South Park: Season 10, Episode 4

Cartoon Wars: Part 2 (12 Apr. 2006)

TV Episode  -   -  Animation | Comedy
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Cartman finds an unlikely ally in his quest to get "Family Guy" off the air: Bart Simpson. He also discovers Fox's surprising secret about the show's writers.



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Title: Cartoon Wars: Part 2 (12 Apr 2006)

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Episode cast overview:
Stan Marsh / Eric Cartman / Narrator / Phillip / Muhammad / Canadian Network President / SNN News Reader / Trucker / Reporter #1 / Reporter #3 / Reporter #4 / Reporter #5 / Reporter #6 / President of Fox / Mitchell / Peter Griffin / Waiter / Gary Coleman / Abort System / American #1 / Cartoon George Bush / American #3 / American #4 / Cartoon Jesus (voice)
Kyle Broflovski / Terrance / George Bush / Reporter #2 / Fox Employee / Network Control Employee / George Bush's Assistant / American #2 (voice)
Jonathan Kimmel ...
Peter Griffin (voice) (as Juan Kimmelini)
Mona Marshall ...
Bart Simpson / Miss Travis / Lois Griffin (voice)
Fox Receptionist / Julie (voice)


Cartman finds an unlikely ally in his quest to get "Family Guy" off the air: Bart Simpson. He also discovers Fox's surprising secret about the show's writers.

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Animation | Comedy





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12 April 2006 (USA)  »

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Did You Know?


This episode starts with a clip from the "Terrance and Phillip Show". This was made to mislead the audience to believe that this episode would be about Terrance and Phillip instead about the four South Park boys on their way to get a certain Family Guy (1999) episode aired. This is a reference to South Park: Terrance and Phillip in Not Without My Anus (1998), which was the episode that aired after South Park: Cartman's Mom Is a Dirty Slut (1998) which had an immense cliffhanger. The "Not Without My Anus" episode had nothing to do with #1.13 and aired to fool the audience (it aired on April's Fool day). Many viewers were angry that they had to wait for another episode (South Park: Cartman's Mom is Still a Dirty Slut (1998)) until the story established in #1.13 continued. See more »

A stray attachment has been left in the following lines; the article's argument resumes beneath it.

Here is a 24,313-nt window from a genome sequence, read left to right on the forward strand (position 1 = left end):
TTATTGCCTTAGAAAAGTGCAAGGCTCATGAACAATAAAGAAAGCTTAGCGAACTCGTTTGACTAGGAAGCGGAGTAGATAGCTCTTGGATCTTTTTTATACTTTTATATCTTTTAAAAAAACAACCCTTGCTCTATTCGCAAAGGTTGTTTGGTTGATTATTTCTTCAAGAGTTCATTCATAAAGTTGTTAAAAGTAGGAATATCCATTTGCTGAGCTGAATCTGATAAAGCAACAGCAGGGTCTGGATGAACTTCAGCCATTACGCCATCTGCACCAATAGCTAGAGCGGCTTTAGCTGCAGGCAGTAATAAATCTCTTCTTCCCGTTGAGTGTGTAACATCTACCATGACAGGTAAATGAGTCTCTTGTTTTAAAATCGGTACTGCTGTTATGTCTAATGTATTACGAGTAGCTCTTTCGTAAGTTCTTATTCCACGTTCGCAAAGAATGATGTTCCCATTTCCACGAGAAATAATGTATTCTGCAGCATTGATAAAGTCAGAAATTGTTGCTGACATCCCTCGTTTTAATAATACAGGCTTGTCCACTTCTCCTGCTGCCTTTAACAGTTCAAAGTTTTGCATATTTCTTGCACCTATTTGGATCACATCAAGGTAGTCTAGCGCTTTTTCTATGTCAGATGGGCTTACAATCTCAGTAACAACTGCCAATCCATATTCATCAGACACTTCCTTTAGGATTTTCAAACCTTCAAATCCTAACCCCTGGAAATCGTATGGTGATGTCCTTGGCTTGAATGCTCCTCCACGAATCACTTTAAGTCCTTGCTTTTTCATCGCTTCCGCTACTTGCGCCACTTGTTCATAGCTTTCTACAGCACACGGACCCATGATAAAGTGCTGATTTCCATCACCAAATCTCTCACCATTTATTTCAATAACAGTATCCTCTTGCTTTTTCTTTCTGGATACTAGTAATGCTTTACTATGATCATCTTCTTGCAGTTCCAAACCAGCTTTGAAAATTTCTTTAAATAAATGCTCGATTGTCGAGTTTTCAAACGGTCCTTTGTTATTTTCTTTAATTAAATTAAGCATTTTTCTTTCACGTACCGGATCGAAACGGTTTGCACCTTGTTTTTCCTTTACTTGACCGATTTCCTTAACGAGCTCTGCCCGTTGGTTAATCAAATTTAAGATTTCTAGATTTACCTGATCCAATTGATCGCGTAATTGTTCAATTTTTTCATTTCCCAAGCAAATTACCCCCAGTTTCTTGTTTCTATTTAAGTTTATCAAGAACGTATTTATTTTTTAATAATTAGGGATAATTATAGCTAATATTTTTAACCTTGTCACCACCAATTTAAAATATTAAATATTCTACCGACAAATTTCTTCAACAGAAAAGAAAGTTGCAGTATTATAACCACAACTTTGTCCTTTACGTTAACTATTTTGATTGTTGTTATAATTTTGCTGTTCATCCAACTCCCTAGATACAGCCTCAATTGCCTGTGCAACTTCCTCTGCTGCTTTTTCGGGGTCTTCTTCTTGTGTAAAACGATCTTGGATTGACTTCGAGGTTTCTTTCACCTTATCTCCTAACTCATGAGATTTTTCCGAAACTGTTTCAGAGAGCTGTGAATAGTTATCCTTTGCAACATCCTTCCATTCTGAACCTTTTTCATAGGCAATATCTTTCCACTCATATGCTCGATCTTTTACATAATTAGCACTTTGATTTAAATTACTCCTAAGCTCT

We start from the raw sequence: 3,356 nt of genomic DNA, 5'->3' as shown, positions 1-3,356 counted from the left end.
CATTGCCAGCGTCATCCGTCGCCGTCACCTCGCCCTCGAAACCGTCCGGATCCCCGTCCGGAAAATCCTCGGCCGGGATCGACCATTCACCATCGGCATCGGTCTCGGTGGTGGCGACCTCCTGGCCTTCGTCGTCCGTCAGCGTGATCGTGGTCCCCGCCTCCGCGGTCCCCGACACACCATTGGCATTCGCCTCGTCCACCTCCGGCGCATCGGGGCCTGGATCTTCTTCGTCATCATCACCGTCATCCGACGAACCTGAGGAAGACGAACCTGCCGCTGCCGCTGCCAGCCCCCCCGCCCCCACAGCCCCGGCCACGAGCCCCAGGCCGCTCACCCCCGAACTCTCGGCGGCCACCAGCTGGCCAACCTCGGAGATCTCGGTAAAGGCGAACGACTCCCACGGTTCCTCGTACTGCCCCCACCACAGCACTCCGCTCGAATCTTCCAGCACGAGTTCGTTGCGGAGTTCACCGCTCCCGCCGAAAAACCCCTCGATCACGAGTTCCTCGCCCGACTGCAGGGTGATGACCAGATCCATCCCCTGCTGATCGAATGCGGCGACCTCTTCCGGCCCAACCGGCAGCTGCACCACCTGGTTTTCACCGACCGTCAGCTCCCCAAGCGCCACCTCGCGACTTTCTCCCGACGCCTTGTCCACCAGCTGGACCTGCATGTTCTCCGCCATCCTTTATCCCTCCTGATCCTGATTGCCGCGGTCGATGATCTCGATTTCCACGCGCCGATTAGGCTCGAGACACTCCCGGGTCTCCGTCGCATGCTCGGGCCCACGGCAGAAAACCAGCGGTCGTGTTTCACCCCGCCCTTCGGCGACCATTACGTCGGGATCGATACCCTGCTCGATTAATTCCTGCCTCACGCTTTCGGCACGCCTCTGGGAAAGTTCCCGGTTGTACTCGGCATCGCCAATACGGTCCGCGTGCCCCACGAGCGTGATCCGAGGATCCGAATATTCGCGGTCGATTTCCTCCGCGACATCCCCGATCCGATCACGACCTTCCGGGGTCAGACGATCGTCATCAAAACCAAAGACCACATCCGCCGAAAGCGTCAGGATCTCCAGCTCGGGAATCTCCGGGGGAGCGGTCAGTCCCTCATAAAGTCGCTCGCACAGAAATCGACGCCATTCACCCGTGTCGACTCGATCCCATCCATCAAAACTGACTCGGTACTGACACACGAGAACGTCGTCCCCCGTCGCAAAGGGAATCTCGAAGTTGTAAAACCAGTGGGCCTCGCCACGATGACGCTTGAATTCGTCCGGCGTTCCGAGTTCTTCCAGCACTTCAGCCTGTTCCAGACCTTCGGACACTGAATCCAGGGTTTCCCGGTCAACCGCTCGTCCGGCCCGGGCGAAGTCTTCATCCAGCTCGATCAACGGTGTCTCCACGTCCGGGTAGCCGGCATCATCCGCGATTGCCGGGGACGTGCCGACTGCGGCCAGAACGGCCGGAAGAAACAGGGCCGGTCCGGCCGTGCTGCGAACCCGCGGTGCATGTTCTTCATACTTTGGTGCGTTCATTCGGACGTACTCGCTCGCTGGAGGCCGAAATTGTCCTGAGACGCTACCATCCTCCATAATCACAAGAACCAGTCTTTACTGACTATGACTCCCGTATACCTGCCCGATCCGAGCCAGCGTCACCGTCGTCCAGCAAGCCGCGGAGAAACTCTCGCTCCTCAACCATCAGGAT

Trucker: [Dropping Kyle off at the FOX Network studios] I really hope you succeed, kid. I don't wanna see "Family Guy" go off the air. I really like that show.
Kyle Broflovski: I'll do everything I can.
Trucker: I mean, I know it's just joke after joke, but I like that. At least it dosen't get all preachy and up its own ass with messages, you know?
See more »


References 24 (2001) See more »


Singin' The Blues (Till My Daddy Comes Home)
Written by Con Conrad / Sam M. Lewis / J. Russel Robinson / Joe Young
Performed by Bix Beiderbecke
See more »

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User Reviews

One of the most important South Park episodes of all time
12 February 2008 | by (United States) – See all my reviews

This episode isn't as conventionally funny as the typical South Park episode. While there are a number of amusing references to The Simpsons and Family Guy, there are few of the usual laugh-out-loud gags we've come to expect from the South Park crew. That said, this is as smart and high-minded of a cartoon as you're likely to see.

Many fans of this episode particularly enjoy its characterization of the Family Guy writing process. While the manatee tank is one of the more brilliant creations of Matt and Trey, the real joy of this episode is the way it takes the media to task over one-sided censorship and a failure to stand up for free speech. A bit in which a confused-looking President Bush tries to explain the First Amendment to the White House reporters is a classic, and the dialogue between Kyle and a distraught television executive beautifully sums up South Park's argument about how we should respond to threats against free speech.

What really made this episode perfect was Comedy Central's refusal to air a scene in which Mohammed hands a football helmet to Family Guy. Literally a minute later the network was perfectly willing to air a scene that contained Jesus Christ and President Bush defecating on one another and the American flag. Had Comedy Central not caved in to their fears this last bit would have been gratuitous toilet humor. However, because the network did "puss out" (in the words of South Park), they essentially said, "Mohammed standing there is not OK to show, but Jesus and the President defecating on one another and the American flag is OK to show." As Kyle pointed out to the fictional television executive, they made a distinction based not on the appropriateness of the material, but based on the fear of violence from a particular group of people.

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